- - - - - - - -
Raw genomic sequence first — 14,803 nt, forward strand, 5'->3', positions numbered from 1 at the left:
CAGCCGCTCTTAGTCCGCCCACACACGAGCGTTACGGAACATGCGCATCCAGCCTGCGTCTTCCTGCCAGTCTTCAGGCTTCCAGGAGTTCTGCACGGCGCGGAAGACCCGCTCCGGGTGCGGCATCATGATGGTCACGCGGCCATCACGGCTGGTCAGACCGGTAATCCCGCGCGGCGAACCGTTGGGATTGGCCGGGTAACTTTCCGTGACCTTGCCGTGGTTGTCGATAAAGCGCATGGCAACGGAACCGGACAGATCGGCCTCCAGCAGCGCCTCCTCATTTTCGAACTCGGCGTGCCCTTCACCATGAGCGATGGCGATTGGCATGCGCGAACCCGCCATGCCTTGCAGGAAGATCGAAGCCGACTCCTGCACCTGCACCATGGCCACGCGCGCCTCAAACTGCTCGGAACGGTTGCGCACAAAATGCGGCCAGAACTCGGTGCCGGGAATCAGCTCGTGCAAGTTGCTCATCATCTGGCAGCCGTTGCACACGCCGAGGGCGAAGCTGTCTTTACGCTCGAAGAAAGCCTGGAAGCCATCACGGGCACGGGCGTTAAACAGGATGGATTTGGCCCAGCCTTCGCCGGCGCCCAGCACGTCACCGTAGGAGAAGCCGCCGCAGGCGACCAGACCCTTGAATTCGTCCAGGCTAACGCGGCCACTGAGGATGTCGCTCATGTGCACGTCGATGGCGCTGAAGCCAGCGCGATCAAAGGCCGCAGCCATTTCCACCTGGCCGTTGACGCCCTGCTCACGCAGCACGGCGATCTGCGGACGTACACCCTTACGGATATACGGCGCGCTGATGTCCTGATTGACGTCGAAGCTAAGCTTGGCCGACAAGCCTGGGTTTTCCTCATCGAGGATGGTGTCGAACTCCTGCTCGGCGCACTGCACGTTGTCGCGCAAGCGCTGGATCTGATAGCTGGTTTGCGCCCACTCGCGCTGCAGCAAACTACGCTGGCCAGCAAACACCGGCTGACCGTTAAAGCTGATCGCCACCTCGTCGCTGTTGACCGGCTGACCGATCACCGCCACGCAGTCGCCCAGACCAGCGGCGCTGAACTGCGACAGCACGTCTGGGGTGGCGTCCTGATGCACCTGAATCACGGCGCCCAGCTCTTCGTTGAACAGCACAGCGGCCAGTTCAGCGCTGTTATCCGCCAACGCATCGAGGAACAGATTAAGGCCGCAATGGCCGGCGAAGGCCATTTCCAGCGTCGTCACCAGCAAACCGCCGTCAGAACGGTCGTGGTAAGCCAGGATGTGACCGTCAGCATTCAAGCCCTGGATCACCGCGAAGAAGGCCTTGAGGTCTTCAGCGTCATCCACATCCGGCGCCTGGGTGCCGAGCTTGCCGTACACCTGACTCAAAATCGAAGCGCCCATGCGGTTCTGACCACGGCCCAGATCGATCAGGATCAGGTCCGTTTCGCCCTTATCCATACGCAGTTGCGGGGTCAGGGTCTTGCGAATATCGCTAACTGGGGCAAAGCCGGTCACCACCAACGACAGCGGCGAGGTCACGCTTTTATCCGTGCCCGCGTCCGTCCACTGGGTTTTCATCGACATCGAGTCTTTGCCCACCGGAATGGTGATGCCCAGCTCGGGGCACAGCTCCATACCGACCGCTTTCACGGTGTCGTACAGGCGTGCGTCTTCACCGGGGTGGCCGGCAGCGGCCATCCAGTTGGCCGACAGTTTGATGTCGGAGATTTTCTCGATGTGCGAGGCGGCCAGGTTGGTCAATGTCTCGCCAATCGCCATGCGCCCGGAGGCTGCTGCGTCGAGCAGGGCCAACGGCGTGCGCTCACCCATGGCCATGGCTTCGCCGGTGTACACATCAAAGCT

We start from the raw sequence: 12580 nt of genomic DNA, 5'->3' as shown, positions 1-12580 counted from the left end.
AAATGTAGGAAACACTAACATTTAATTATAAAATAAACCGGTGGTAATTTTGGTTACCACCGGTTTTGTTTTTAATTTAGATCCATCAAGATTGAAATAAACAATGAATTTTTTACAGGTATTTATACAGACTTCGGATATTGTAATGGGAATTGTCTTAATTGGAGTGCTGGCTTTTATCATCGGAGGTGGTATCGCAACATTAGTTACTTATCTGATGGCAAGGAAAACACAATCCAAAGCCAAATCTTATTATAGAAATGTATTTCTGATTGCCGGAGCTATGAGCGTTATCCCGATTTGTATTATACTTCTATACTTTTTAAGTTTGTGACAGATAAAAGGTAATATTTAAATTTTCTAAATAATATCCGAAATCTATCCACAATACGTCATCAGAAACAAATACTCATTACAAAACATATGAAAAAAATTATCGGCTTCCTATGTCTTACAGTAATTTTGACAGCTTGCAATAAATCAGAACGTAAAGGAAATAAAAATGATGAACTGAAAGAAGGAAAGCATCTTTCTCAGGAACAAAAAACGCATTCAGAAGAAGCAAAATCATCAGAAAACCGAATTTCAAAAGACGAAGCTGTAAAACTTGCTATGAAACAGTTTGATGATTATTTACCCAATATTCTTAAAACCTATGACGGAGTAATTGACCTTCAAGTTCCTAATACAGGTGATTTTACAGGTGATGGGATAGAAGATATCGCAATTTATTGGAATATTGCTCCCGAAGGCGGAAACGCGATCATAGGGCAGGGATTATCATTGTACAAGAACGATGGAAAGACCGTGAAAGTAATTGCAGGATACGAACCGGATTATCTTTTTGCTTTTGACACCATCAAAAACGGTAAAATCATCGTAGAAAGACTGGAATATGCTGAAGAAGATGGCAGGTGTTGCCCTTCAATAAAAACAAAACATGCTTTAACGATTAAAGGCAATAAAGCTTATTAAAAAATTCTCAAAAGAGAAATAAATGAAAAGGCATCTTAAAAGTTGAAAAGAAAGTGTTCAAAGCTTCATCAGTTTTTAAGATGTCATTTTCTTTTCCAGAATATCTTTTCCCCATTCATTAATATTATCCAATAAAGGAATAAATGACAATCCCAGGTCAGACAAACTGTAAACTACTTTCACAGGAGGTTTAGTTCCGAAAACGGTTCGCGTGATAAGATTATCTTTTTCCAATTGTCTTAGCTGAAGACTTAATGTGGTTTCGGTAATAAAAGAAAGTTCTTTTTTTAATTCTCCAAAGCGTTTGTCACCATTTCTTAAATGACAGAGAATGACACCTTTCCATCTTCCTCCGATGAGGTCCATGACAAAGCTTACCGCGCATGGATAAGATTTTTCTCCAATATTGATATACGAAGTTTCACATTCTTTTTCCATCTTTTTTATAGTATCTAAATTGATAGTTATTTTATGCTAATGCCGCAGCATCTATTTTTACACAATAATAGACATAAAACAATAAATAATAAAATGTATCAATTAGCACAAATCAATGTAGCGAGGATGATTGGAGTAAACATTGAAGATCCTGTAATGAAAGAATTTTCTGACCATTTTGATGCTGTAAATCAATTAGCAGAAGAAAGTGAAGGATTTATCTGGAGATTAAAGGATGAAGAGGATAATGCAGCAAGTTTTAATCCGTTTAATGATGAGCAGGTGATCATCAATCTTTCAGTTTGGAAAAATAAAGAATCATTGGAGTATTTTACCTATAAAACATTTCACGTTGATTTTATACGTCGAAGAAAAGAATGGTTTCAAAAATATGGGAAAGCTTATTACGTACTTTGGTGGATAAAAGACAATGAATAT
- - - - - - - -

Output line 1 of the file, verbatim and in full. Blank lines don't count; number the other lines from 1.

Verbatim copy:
Raw genomic sequence first — 14,803 nt, forward strand, 5'->3', positions numbered from 1 at the left: